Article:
I’m really interested in their being lower-echelon atheist chaplains. If you’re in the military and you’ve got issues that need talking about to an uninterested third party, your choices are chaplain or psychiatrist. One of those gets you a mark on your permanent record, the other gets you a bunch of religious nonsense. Plus, chaplains are really the best way to go if you need some assistance with family emergencies.

  4. matty1 says

    The Pentagon says all chaplains must be sponsored by a “qualified religious organization,”

    How can the Pentagon decide that some religious organizations are ‘qualified’ and others aren’t without running into the ‘no establishment of religion’ issue?

  5. uncephalized says

    @matty1 “How can the Pentagon decide that some religious organizations are ‘qualified’ and others aren’t without running into the ‘no establishment of religion’ issue?”

    Seems to me they can’t. I have the same issue with the government deciding who can and can’t officiate marriages based on religious status. Of course, the easiest loophole in the world exists in the form of nearly-free and instantaneous online ordinations, but the fact that the requirement is so meaningless is just more reason not to have it at all.

    As far as I’m concerned marriages should require two adults who wish to marry (regardless of sex), a marriage license, an officiant (anyone who wants to perform the ceremony), and maybe a witness. Anything else should be legally irrelevant and up to the couple.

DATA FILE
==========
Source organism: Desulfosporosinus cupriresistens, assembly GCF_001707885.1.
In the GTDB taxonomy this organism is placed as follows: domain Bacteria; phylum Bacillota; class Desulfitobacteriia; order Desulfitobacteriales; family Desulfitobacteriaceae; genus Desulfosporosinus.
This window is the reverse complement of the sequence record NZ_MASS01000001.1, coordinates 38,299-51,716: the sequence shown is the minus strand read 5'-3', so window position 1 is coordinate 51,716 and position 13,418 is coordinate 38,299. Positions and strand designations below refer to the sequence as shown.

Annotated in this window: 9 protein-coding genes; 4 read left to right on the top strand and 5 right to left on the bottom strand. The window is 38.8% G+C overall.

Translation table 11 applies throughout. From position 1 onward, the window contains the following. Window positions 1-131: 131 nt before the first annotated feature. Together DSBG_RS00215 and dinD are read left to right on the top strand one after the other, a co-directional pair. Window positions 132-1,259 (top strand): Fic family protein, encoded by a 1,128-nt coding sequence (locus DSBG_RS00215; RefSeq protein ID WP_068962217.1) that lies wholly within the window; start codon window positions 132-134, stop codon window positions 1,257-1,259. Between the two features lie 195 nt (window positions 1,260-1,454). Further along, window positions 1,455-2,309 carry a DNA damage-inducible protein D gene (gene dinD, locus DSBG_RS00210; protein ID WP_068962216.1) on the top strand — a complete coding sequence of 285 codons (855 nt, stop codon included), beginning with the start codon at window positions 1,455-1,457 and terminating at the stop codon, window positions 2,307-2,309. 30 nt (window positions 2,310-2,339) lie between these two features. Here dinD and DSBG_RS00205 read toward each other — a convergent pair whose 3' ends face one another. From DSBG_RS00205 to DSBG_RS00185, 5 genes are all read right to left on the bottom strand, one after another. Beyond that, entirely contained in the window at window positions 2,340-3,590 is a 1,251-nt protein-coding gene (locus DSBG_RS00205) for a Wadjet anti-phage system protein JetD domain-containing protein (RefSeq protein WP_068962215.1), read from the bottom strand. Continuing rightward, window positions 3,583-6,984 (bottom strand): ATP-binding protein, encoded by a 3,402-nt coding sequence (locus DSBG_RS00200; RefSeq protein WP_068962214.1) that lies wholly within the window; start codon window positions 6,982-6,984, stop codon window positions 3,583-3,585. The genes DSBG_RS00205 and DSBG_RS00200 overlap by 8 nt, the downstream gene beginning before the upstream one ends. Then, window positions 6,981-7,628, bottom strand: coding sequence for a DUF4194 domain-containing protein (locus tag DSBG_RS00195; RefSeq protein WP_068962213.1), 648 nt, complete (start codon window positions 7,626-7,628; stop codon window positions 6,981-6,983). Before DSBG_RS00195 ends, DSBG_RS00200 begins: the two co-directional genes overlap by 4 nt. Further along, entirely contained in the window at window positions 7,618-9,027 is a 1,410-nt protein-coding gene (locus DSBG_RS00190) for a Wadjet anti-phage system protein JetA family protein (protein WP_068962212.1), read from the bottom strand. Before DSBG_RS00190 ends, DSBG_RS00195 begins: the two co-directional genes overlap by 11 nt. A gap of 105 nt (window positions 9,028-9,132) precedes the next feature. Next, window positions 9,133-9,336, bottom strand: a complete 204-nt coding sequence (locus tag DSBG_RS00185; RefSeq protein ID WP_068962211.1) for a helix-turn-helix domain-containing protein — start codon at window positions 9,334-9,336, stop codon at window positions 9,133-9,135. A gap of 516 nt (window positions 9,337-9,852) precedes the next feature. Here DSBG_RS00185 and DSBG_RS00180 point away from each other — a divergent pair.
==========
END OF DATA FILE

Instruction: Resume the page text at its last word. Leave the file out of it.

6. Ryan Jean says

    The story also talks about the issue of having an atheist chaplain. I had a talk with Justin about this and I think it’s a good idea, though I would make it a humanist chaplain. […] The Pentagon says all chaplains must be sponsored by a “qualified religious organization,” which is what prevents it from happening. But I wonder if maybe they could get the UU church to sponsor a humanist chaplain who is an atheist? Maybe it’s been tried.

    This is really the crux of it. Back when Justin put in his application to be a “Lay Leader” (the pseudo-equivalent to being a chaplain), I don’t know if he had an endorsement or not. I’ve heard some say that he applied as an atheist rather than as a humanist, and if that’s true it would be a little difficult to get an endorsement from a “religious” organization at all.

    When MAJ Bradley and I put in our Lay Leader packets at Ft. Bragg and Ft. Meade, we both had an endorsement. Ours is from the Humanist Society, the adjunct of the American Humanist Association that certifies Humanist Celebrants. AHA has recognition as an IRS Code 501(c)(3) tax-exempt organisation, but HS carries the additional recognition as a church under IRS Code 170(b)(1)(a)(i).

    That distinction is important, because the regulations for chaplain and lay leader endorsements define a “qualified religious” organization as one that is either: (A) recognized by the Armed Forces Chaplains Board; –or– (B) recognized as a tax-exempt religious organization by the IRS. We meet that legal standard.